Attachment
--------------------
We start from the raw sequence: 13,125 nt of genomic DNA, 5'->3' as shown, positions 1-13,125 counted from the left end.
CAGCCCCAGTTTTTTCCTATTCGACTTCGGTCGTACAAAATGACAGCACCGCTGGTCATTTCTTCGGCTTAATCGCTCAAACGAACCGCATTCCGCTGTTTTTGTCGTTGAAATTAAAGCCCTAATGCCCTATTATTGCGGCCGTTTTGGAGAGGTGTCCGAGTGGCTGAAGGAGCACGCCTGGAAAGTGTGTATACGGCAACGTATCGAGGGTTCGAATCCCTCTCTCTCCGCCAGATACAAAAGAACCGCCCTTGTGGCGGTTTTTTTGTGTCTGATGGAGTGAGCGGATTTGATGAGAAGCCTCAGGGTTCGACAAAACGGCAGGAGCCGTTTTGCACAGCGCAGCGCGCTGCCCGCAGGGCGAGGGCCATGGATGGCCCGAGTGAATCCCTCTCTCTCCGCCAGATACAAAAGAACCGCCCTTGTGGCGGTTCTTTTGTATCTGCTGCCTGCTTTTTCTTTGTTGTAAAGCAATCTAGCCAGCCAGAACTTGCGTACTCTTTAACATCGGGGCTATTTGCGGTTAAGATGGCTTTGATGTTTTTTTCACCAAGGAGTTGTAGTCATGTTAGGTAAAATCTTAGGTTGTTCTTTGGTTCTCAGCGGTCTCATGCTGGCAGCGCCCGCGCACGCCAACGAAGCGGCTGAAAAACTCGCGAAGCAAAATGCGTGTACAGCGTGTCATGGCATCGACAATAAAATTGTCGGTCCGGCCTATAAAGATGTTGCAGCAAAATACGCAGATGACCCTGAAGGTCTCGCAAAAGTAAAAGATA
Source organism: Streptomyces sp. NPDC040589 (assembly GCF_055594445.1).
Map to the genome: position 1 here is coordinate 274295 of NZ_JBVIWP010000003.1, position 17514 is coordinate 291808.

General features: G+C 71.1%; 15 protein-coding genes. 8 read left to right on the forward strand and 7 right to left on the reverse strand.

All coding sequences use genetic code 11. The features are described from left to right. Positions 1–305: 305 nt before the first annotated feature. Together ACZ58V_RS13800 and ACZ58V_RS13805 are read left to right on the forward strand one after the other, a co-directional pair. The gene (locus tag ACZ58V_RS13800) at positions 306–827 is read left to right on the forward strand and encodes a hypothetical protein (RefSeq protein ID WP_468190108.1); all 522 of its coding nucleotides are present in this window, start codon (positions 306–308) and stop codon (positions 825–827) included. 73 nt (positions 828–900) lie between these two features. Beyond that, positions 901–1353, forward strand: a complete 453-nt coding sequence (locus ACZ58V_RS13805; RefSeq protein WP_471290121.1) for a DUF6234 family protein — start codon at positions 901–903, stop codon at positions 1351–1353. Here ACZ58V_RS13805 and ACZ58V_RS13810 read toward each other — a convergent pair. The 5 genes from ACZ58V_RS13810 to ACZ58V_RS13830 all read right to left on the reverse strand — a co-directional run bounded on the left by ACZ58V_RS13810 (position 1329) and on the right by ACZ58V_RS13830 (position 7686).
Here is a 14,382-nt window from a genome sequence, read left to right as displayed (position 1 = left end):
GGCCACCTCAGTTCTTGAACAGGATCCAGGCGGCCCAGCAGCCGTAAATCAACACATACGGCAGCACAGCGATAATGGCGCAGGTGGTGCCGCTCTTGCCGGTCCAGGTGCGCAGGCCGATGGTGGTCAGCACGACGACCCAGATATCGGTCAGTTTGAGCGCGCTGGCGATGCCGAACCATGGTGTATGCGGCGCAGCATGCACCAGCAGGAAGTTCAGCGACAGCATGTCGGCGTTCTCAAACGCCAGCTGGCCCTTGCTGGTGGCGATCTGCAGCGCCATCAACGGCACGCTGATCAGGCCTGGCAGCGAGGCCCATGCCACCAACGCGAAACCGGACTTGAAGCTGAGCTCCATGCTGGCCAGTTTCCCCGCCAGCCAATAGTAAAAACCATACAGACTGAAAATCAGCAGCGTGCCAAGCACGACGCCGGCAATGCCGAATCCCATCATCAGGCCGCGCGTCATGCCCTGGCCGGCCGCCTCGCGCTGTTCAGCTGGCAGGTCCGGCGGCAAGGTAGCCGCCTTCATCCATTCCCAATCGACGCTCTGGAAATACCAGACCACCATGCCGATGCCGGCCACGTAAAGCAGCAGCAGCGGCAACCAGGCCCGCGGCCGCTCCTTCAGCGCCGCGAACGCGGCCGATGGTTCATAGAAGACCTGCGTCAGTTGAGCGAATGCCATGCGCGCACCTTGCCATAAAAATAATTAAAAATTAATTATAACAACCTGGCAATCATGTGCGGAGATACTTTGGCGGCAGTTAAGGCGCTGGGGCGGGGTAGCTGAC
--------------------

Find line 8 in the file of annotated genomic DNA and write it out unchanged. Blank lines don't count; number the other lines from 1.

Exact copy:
GGCCACCTCAGTTCTTGAACAGGATCCAGGCGGCCCAGCAGCCGTAAATCAACACATACGGCAGCACAGCGATAATGGCGCAGGTGGTGCCGCTCTTGCCGGTCCAGGTGCGCAGGCCGATGGTGGTCAGCACGACGACCCAGATATCGGTCAGTTTGAGCGCGCTGGCGATGCCGAACCATGGTGTATGCGGCGCAGCATGCACCAGCAGGAAGTTCAGCGACAGCATGTCGGCGTTCTCAAACGCCAGCTGGCCCTTGCTGGTGGCGATCTGCAGCGCCATCAACGGCACGCTGATCAGGCCTGGCAGCGAGGCCCATGCCACCAACGCGAAACCGGACTTGAAGCTGAGCTCCATGCTGGCCAGTTTCCCCGCCAGCCAATAGTAAAAACCATACAGACTGAAAATCAGCAGCGTGCCAAGCACGACGCCGGCAATGCCGAATCCCATCATCAGGCCGCGCGTCATGCCCTGGCCGGCCGCCTCGCGCTGTTCAGCTGGCAGGTCCGGCGGCAAGGTAGCCGCCTTCATCCATTCCCAATCGACGCTCTGGAAATACCAGACCACCATGCCGATGCCGGCCACGTAAAGCAGCAGCAGCGGCAACCAGGCCCGCGGCCGCTCCTTCAGCGCCGCGAACGCGGCCGATGGTTCATAGAAGACCTGCGTCAGTTGAGCGAATGCCATGCGCGCACCTTGCCATAAAAATAATTAAAAATTAATTATAACAACCTGGCAATCATGTGCGGAGATACTTTGGCGGCAGTTAAGGCGCTGGGGCGGGGTAGCTGAC